Arkansas Agriculture

Arkansas Sec. of Agriculture Butch Calhoun / Arkansas Agriculture Department

Arkansas farmers are working to salvage the current growing season, but losses in some areas are expected to be huge.

"I've seen estimates as high as over $200 million just on soybeans," said Arkansas Agriculture Secretary Butch Calhoun.  Corn and rice were also hard hit when 10 inches of rain fell in east Arkansas on June 29.  Repeated rainfall since has further complicated recovery efforts.

Calhoun says many growers are replanting, but that it's risky at this point.

Heavy weekend rains left many farmers in east Arkansas with flooded fields, and the water is so deep in places the ground won't dry out soon enough for them to replant.

A little more than 10 inches of rain fell in parts of the eastern half of the state, where farmers were still assessing damage Monday.

The National Weather Service issued flood warnings along the Cache River near Patterson, the White River near Augusta and on the L'Anguille River at Palestine.

Arkansas soybean growers are facing a challenge from a pest that's new to the state -- the pea weevil.

The University of Arkansas System Division of Agriculture said Wednesday that the weevil appears to have come from Europe and found its way to Phillips County in eastern Arkansas.

The pest has been found so far only in several fields near Marvell - but it has also surfaced in Louisiana and Washington state.

UA system entomologist Gus Lorenz says immature weevils feed on soybean roots and mature pea weevils eat the leaves.

Federal officials plan to tour several projects in eastern Arkansas that are reducing water and nutrient pollution in the Mississippi Delta.

Officials with the U.S. Environmental Protection Agency and the U.S. Department of Agriculture will join state and local leaders on a series of tours Tuesday. The officials will visit farms in Stuttgart and also stop by the 5 Oaks Duck Lodge and Hollowell Reservoir at Bayou Meto.

At each stop, farmers and experts will discuss strategies to reduce the amount of nitrogen and phosphorus that reach waterways and the Mississippi Delta.

After enduring a battering of torrential rains over the weekend, Arkansans may now have to bundle up as a cold front moves through the state bringing the likelihood of freezing weather Monday night. The state rarely feels temperatures drop below freezing in mid-April, according to National Weather Service Meteorologist Tabitha Clark, who says a cold front moving in from Canada is causing the mercury in the thermometer to drop.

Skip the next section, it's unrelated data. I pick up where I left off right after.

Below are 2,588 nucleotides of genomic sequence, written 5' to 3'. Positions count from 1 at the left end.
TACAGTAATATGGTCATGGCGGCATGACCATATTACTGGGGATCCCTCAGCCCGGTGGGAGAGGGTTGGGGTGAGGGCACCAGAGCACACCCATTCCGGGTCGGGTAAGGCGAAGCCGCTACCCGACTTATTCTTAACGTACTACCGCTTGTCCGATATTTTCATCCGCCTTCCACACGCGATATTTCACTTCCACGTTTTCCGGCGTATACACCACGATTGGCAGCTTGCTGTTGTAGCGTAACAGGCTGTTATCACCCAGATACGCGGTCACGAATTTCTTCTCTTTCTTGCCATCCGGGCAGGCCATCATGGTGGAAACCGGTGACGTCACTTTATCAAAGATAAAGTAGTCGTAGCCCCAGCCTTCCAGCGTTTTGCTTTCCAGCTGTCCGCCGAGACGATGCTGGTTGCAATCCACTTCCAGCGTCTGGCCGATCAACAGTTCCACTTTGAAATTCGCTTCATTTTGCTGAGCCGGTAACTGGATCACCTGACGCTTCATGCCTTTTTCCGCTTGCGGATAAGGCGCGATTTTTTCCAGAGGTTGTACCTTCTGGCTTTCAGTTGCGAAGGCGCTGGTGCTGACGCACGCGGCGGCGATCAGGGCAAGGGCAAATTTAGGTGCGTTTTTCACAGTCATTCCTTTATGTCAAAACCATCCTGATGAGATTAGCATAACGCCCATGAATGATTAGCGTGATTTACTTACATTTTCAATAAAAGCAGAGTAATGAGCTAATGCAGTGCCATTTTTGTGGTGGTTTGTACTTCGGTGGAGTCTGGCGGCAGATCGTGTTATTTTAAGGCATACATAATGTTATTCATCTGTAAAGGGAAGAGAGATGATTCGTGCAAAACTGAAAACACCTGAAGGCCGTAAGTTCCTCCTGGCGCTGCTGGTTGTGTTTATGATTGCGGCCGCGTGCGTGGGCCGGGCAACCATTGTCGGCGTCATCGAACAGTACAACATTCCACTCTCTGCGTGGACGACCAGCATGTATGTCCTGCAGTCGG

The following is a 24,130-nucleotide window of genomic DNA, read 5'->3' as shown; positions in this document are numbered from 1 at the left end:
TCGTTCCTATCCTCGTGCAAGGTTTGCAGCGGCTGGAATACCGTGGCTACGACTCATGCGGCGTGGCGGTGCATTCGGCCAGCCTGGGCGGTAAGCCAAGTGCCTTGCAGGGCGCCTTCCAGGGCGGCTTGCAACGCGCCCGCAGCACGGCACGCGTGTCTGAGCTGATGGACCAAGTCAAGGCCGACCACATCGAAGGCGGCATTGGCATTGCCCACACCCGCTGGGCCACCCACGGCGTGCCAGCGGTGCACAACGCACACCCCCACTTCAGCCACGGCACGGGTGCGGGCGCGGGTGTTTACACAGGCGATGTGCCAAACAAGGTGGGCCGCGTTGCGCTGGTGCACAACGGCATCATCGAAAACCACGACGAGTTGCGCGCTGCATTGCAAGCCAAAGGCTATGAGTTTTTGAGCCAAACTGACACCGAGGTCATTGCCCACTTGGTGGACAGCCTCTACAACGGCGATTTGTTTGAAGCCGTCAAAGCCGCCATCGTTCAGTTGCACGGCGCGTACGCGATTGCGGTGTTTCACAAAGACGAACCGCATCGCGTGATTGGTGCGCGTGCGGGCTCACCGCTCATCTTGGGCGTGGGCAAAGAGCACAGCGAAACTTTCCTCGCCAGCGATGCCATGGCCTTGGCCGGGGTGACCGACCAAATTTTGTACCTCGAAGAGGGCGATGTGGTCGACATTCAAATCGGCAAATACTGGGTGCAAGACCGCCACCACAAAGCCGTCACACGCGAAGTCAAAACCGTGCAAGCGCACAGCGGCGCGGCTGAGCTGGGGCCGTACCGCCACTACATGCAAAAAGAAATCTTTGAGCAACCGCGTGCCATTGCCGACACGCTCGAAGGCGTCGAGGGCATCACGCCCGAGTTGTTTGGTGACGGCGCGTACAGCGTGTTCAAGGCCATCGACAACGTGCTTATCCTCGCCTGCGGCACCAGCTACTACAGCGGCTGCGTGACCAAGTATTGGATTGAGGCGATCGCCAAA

Up and down temperatures across Arkansas may affect Arkansas fruit trees and a wet spring could delay planting of row crops in the state.

Benton County extension agent Neal Mays says northwest Arkansas went through "brutal" temperatures recently with several nights of temperatures at or below zero. Mays says it will soon be known just how much damage was done to fruit crops and said he expects at least some fruit buds were killed.

Leaders from Arkansas’s business, agriculture and faith communities are responding to U.S. House Speaker John Boehner’s proposal for an incremental approach to immigration reform with renewed calls to pass some meaningful legislation. Representatives from the Arkansas Chamber of Commerce and the Arkansas Farm Bureau spoke in a conference call with reporters

Boozman: Farm Bill Efforts Moving Forward

Jan 8, 2014

Senator John Boozman of Arkansas says efforts are underway to finalize provisions in the federal farm bill. A group of congressmen and senators are expected to meet Thursday to approve additional changes to the conference report.

“As you start putting ideas in the form of legal language, it takes time. Those ideas then have to be scored by the Office of Management and Budget. Hopefully we will get this thing wrapped up soon,” said Boozman.

Arkansas Farmers Meet To Discuss Planting Season

Jan 6, 2014

Some corn and sorghum producers in Arkansas are deeply concerned about how changing weather patterns could impact crop yields.

On Tuesday and Thursday, farmers are expected to meet with other agricultural officials in Jonesboro and Dumas to review water regulations, discuss crop insurance, and get an early assessment of how growers can market their goods in 2014.

Jason Kelley is an extension wheat and feed grains specialist for the University of Arkansas System Division of Agriculture.

Arkansas Food Bank Logo

The Arkansas Food Bank is reporting that it distributed a record amount of food in 2013. The Food Bank’s warehouse tallied 20,915,960 pounds of food last year, about 4.5 millions pounds above 2012’s amount. Spokesman Tyler Lindsey said a group effort by all the Food Bank’s staff members led to a successful year in distributing products.